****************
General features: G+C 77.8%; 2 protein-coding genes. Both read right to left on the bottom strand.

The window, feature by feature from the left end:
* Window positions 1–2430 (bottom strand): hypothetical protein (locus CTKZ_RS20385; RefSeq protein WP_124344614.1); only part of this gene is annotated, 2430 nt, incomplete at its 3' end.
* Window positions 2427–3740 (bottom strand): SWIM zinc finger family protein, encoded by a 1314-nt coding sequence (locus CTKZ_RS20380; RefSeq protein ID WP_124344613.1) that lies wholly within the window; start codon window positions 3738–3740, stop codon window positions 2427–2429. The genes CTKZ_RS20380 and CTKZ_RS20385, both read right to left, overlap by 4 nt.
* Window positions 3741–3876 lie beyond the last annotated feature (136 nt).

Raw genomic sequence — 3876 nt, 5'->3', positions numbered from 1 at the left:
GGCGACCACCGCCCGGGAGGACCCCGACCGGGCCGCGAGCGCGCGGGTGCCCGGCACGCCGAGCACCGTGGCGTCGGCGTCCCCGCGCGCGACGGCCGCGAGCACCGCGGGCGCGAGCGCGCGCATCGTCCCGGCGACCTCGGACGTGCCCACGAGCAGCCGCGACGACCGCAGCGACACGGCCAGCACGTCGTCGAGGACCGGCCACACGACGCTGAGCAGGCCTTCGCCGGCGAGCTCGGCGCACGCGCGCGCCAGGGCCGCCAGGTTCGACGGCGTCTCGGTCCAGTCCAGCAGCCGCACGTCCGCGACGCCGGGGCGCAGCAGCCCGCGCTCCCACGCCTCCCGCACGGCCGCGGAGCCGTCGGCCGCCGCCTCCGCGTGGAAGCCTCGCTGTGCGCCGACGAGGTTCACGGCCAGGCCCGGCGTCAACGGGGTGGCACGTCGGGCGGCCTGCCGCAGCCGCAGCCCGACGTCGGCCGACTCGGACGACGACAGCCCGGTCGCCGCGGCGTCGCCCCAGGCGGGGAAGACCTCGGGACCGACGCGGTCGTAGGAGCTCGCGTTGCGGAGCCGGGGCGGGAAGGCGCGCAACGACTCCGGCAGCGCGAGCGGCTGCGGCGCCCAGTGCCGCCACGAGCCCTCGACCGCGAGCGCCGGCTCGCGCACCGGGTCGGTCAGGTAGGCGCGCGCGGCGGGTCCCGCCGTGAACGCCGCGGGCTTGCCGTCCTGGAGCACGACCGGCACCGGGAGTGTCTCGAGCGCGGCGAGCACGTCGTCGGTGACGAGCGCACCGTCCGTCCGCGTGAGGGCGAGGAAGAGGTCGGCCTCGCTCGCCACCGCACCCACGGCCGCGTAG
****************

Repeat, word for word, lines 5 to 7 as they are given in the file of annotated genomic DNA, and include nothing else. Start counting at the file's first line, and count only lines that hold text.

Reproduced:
* Window positions 3741–3876 lie beyond the last annotated feature (136 nt).

Raw genomic sequence — 3876 nt, 5'->3', positions numbered from 1 at the left:
GGCGACCACCGCCCGGGAGGACCCCGACCGGGCCGCGAGCGCGCGGGTGCCCGGCACGCCGAGCACCGTGGCGTCGGCGTCCCCGCGCGCGACGGCCGCGAGCACCGCGGGCGCGAGCGCGCGCATCGTCCCGGCGACCTCGGACGTGCCCACGAGCAGCCGCGACGACCGCAGCGACACGGCCAGCACGTCGTCGAGGACCGGCCACACGACGCTGAGCAGGCCTTCGCCGGCGAGCTCGGCGCACGCGCGCGCCAGGGCCGCCAGGTTCGACGGCGTCTCGGTCCAGTCCAGCAGCCGCACGTCCGCGACGCCGGGGCGCAGCAGCCCGCGCTCCCACGCCTCCCGCACGGCCGCGGAGCCGTCGGCCGCCGCCTCCGCGTGGAAGCCTCGCTGTGCGCCGACGAGGTTCACGGCCAGGCCCGGCGTCAACGGGGTGGCACGTCGGGCGGCCTGCCGCAGCCGCAGCCCGACGTCGGCCGACTCGGACGACGACAGCCCGGTCGCCGCGGCGTCGCCCCAGGCGGGGAAGACCTCGGGACCGACGCGGTCGTAGGAGCTCGCGTTGCGGAGCCGGGGCGGGAAGGCGCGCAACGACTCCGGCAGCGCGAGCGGCTGCGGCGCCCAGTGCCGCCACGAGCCCTCGACCGCGAGCGCCGGCTCGCGCACCGGGTCGGTCAGGTAGGCGCGCGCGGCGGGTCCCGCCGTGAACGCCGCGGGCTTGCCGTCCTGGAGCACGACCGGCACCGGGAGTGTCTCGAGCGCGGCGAGCACGTCGTCGGTGACGAGCGCACCGTCCGTCCGCGTGAGGGCGAGGAAGAGGTCGGCCTCGCTCGCCACCGCACCCACGGCCGCGTAG